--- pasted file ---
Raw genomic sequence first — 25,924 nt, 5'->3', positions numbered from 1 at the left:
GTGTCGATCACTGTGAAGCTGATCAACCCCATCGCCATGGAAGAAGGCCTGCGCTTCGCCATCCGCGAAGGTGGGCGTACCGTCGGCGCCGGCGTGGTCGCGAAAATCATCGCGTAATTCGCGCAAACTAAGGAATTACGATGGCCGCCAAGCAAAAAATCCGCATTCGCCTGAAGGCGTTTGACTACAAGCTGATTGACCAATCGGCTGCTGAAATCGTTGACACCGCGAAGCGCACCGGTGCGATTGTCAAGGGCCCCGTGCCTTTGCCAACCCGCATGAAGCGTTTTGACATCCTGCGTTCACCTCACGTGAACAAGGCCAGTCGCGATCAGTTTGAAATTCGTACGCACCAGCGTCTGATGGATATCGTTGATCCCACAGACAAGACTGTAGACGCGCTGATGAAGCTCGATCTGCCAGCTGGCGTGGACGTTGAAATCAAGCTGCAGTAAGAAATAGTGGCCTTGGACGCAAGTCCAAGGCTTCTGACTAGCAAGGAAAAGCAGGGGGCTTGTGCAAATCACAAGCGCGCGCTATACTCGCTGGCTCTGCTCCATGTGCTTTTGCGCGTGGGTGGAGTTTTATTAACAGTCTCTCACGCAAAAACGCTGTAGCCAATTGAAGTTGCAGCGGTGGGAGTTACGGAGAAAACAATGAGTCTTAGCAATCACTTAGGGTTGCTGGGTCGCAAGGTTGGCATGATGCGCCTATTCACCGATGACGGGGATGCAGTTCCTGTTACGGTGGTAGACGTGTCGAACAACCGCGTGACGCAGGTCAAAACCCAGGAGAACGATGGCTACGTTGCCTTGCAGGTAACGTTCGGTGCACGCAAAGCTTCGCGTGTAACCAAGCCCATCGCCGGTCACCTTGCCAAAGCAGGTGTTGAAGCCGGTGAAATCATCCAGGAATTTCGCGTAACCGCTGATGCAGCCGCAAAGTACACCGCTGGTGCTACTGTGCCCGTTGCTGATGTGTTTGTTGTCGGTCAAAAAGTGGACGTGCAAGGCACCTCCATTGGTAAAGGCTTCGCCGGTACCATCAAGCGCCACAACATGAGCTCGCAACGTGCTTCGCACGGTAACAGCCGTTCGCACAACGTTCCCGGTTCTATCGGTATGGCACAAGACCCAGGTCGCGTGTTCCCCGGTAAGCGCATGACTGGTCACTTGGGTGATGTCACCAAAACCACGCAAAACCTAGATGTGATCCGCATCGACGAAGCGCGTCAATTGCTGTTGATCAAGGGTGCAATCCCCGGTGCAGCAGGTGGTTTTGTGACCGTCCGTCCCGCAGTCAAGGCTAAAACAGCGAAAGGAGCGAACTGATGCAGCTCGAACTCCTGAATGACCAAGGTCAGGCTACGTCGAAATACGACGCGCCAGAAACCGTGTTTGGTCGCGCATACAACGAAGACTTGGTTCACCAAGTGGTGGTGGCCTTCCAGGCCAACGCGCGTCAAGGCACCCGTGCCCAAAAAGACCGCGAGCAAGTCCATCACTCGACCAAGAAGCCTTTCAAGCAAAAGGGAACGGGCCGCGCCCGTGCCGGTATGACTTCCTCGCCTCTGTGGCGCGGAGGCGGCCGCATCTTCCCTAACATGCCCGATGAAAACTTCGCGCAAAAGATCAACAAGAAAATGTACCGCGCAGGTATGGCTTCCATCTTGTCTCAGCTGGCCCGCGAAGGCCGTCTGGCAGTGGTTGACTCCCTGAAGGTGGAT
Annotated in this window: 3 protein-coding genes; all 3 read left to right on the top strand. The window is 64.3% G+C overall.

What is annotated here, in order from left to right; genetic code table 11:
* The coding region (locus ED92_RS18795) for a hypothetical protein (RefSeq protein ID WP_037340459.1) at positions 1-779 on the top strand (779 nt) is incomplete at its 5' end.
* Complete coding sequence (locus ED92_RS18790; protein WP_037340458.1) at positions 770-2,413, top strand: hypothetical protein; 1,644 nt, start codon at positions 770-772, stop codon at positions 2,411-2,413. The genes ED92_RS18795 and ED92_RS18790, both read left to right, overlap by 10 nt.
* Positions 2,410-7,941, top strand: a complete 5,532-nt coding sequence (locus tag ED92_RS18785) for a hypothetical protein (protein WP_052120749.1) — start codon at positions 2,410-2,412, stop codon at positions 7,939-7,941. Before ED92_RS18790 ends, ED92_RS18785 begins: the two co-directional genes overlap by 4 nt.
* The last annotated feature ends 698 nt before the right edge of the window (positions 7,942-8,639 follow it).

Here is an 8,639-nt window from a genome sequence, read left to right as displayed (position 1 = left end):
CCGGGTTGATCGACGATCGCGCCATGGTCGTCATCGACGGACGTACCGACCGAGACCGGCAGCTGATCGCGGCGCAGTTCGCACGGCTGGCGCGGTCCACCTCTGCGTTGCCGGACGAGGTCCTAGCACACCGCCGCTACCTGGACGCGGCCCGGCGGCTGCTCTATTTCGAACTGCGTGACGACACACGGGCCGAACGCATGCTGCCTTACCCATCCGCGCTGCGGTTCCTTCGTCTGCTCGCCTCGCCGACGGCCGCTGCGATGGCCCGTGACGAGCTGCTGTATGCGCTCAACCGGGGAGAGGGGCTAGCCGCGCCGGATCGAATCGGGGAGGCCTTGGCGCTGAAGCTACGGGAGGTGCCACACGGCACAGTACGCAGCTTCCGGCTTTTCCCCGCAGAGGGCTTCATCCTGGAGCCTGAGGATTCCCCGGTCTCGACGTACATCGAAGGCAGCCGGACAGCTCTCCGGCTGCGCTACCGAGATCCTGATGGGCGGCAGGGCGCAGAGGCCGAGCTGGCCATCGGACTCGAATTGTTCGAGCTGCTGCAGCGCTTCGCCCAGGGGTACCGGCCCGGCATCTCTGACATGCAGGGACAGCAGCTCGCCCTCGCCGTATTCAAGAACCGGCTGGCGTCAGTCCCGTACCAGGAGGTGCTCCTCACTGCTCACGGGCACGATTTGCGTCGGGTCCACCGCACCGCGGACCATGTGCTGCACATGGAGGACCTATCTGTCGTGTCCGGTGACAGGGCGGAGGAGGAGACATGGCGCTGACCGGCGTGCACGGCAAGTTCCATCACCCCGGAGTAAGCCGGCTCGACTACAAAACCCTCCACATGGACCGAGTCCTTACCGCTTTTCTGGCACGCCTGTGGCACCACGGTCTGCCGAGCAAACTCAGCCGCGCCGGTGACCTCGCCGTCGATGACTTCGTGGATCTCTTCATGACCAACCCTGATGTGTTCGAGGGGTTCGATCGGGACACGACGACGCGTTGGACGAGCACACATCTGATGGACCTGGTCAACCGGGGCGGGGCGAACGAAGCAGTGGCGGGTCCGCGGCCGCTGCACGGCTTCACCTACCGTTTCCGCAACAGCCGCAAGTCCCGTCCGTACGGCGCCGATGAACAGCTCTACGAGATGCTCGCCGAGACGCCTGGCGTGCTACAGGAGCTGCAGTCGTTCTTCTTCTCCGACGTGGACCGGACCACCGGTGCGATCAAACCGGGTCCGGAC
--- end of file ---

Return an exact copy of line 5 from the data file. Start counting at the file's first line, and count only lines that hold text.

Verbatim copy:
* The coding region (locus ED92_RS18795) for a hypothetical protein (RefSeq protein ID WP_037340459.1) at positions 1-779 on the top strand (779 nt) is incomplete at its 5' end.